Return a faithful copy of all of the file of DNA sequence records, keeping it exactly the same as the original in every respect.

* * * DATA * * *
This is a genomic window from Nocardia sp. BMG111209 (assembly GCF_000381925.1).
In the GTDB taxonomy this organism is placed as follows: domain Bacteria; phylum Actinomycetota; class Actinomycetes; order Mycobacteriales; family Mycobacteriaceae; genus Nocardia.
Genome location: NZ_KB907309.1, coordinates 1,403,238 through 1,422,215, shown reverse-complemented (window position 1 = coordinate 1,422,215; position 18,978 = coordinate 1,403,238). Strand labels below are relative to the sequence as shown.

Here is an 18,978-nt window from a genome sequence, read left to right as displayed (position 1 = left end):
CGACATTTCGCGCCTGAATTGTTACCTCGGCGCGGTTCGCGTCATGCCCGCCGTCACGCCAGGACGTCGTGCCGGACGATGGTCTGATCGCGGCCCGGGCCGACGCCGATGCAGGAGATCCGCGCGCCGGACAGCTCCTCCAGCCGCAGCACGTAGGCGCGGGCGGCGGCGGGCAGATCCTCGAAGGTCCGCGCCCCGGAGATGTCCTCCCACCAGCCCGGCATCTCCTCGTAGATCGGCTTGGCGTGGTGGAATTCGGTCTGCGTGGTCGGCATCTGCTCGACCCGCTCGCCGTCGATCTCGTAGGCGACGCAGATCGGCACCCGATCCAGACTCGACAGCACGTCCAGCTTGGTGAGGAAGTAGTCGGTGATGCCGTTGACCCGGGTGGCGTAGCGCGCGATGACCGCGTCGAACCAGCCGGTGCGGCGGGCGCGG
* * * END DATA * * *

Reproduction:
This is a genomic window from Nocardia sp. BMG111209 (assembly GCF_000381925.1).
In the GTDB taxonomy this organism is placed as follows: domain Bacteria; phylum Actinomycetota; class Actinomycetes; order Mycobacteriales; family Mycobacteriaceae; genus Nocardia.
Genome location: NZ_KB907309.1, coordinates 1,403,238 through 1,422,215, shown reverse-complemented (window position 1 = coordinate 1,422,215; position 18,978 = coordinate 1,403,238). Strand labels below are relative to the sequence as shown.

Here is an 18,978-nt window from a genome sequence, read left to right as displayed (position 1 = left end):
CGACATTTCGCGCCTGAATTGTTACCTCGGCGCGGTTCGCGTCATGCCCGCCGTCACGCCAGGACGTCGTGCCGGACGATGGTCTGATCGCGGCCCGGGCCGACGCCGATGCAGGAGATCCGCGCGCCGGACAGCTCCTCCAGCCGCAGCACGTAGGCGCGGGCGGCGGCGGGCAGATCCTCGAAGGTCCGCGCCCCGGAGATGTCCTCCCACCAGCCCGGCATCTCCTCGTAGATCGGCTTGGCGTGGTGGAATTCGGTCTGCGTGGTCGGCATCTGCTCGACCCGCTCGCCGTCGATCTCGTAGGCGACGCAGATCGGCACCCGATCCAGACTCGACAGCACGTCCAGCTTGGTGAGGAAGTAGTCGGTGATGCCGTTGACCCGGGTGGCGTAGCGCGCGATGACCGCGTCGAACCAGCCGGTGCGGCGGGCGCGG